What reaction do you get when you say the name “Miley Cyrus” to a group of Warwick high school students?
It appears the response is an eye roll and a disgusted groan. “What was she thinking?” and “What’s wrong with her?” are also typical responses.
All of this disgust comes after actress and singer Cyrus’ sexually charged performance at the MTV Video Music Awards on Sunday night. The 20-year-old performed her song “We Can’t Stop” while performing her signature dance move “twerking,” which is now defined by the Oxford English Dictionary as “dancing in a provocative manner involving thrusting hip movements and a low-squatting stance,” with backup dancers dressed as teddy bears. The real controversy began when she stripped down to a skin-colored bikini to join Robin Thicke for a performance of his hit song, “Blurred Lines.” Cyrus proceeded to make obscene gestures with a foam finger, dance suggestively with 36-year-old Thicke and continue to act in a manner many say was not suitable for the young audience MTV gears their programming to.
Since the performance, Cyrus has been the target of a slew of media attention, which was most likely her goal, and even MTV has come under fire for allowing the event to occur. On Monday, the Parents Television Council, a watchdog organization whose advisory board includes Cyrus’ father, Billy Ray, released a statement condemning MTV for not only showing the performance, but for rating the broadcast as appropriate for 14-year-olds.
The statement reads in part, “MTV continues to sexually exploit young women by promoting acts that incorporate “twerking” in a skin-colored bikini. How is this image of former child star Miley Cyrus appropriate for 14-year-olds?”
PTC Advisory Board Member and a former executive at the BET Network, Paul Porter is quoted in the statement saying, “While the performance was shocking to the audience, MTV approved it during the show run prior to broadcast. Heads should roll at MTV.”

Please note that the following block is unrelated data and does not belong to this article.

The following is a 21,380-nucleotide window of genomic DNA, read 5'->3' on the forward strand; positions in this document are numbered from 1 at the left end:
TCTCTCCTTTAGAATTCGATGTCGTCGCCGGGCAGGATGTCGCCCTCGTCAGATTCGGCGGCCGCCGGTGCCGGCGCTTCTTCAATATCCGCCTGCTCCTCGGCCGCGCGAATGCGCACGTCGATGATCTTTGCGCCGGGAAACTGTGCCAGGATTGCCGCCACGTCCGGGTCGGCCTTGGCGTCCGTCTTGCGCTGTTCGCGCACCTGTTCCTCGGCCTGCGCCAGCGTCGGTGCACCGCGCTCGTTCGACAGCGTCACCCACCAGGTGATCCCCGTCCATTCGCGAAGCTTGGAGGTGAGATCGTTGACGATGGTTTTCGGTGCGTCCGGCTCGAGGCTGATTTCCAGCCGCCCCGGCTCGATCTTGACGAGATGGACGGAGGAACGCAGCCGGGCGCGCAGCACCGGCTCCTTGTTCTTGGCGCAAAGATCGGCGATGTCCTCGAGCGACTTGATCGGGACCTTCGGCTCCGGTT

While students at Warwick’s high schools don’t appear to be blaming MTV for airing the performance, they certainly have an opinion of Cyrus, who rose to fame as the squeaky-clean television character Hannah Montana.
“Disgusting,” said Pilgrim freshman Eddie Coscella. “She was from Disney Channel.”
“It was so raunchy and trashy,” said Jeriann Evans, another Pilgrim freshman.
“She left a mark on the whole thing,” said Sophia Kaczmarzwi.
The group was in agreement that because no other performance was that outrageous, Cyrus’ performance took away from the rest of the night’s events, which included performances from Justin Timberlake and the rest of *NSYNC, Katy Perry, Lady Gaga, Kanye West, and Mackelmore and Ryan Lewis.
Evans even commented that Cyrus’ behavior took away from the enjoyment of watching Thicke perform “Blurred Lines,” a song that was very popular this summer.
Kaczmarzwi agreed, saying she enjoys that song but could not enjoy the performance because of the behavior.
The group of friends also pointed out that Cyrus’ singing of Thicke’s song was terrible and ruined the performance without her behavior.
Others placed the blame on Cyrus’ dance partner.
“Robin Thicke should not have done that,” said Sara McCaffrey, another Pilgrim freshman. “My parents were outraged [over the performance].”
Most students were really shocked to see Cyrus, someone they grew up watching, make such a drastic transition.